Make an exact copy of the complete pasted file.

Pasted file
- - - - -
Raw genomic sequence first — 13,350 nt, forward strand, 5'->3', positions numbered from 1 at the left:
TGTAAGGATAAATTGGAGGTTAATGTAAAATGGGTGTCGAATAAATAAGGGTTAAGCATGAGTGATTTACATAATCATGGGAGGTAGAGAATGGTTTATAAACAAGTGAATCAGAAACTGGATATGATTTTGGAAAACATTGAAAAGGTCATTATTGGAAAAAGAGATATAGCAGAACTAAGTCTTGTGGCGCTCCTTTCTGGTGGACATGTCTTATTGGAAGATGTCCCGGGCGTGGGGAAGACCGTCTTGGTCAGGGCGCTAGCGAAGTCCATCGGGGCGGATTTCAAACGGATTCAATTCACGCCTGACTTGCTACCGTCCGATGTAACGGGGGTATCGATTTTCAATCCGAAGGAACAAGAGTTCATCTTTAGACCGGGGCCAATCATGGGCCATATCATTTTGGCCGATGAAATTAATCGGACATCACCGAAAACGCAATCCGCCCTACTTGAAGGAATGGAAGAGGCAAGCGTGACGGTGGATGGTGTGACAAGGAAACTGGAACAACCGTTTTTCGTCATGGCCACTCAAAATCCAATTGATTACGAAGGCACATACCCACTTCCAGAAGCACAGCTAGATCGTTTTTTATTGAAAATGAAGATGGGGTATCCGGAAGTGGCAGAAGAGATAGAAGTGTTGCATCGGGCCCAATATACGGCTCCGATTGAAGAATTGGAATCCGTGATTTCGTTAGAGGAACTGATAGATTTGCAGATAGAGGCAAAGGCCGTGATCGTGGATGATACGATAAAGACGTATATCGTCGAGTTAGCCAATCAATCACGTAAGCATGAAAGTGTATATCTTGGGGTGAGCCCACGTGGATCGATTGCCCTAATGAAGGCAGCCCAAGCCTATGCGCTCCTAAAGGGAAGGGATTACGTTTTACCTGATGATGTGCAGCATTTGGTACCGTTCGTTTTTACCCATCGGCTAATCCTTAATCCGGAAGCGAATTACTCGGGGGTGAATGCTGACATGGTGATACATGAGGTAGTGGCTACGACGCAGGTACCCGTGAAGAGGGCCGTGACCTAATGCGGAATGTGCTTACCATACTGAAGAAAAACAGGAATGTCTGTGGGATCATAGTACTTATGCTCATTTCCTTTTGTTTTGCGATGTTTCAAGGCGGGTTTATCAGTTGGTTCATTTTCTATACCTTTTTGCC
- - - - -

Raw genomic sequence first — 13,350 nt, forward strand, 5'->3', positions numbered from 1 at the left:
TGTAAGGATAAATTGGAGGTTAATGTAAAATGGGTGTCGAATAAATAAGGGTTAAGCATGAGTGATTTACATAATCATGGGAGGTAGAGAATGGTTTATAAACAAGTGAATCAGAAACTGGATATGATTTTGGAAAACATTGAAAAGGTCATTATTGGAAAAAGAGATATAGCAGAACTAAGTCTTGTGGCGCTCCTTTCTGGTGGACATGTCTTATTGGAAGATGTCCCGGGCGTGGGGAAGACCGTCTTGGTCAGGGCGCTAGCGAAGTCCATCGGGGCGGATTTCAAACGGATTCAATTCACGCCTGACTTGCTACCGTCCGATGTAACGGGGGTATCGATTTTCAATCCGAAGGAACAAGAGTTCATCTTTAGACCGGGGCCAATCATGGGCCATATCATTTTGGCCGATGAAATTAATCGGACATCACCGAAAACGCAATCCGCCCTACTTGAAGGAATGGAAGAGGCAAGCGTGACGGTGGATGGTGTGACAAGGAAACTGGAACAACCGTTTTTCGTCATGGCCACTCAAAATCCAATTGATTACGAAGGCACATACCCACTTCCAGAAGCACAGCTAGATCGTTTTTTATTGAAAATGAAGATGGGGTATCCGGAAGTGGCAGAAGAGATAGAAGTGTTGCATCGGGCCCAATATACGGCTCCGATTGAAGAATTGGAATCCGTGATTTCGTTAGAGGAACTGATAGATTTGCAGATAGAGGCAAAGGCCGTGATCGTGGATGATACGATAAAGACGTATATCGTCGAGTTAGCCAATCAATCACGTAAGCATGAAAGTGTATATCTTGGGGTGAGCCCACGTGGATCGATTGCCCTAATGAAGGCAGCCCAAGCCTATGCGCTCCTAAAGGGAAGGGATTACGTTTTACCTGATGATGTGCAGCATTTGGTACCGTTCGTTTTTACCCATCGGCTAATCCTTAATCCGGAAGCGAATTACTCGGGGGTGAATGCTGACATGGTGATACATGAGGTAGTGGCTACGACGCAGGTACCCGTGAAGAGGGCCGTGACCTAATGCGGAATGTGCTTACCATACTGAAGAAAAACAGGAATGTCTGTGGGATCATAGTACTTATGCTCATTTCCTTTTGTTTTGCGATGTTTCAAGGCGGGTTTATCAGTTGGTTCATTTTCTATACCTTTTTGCC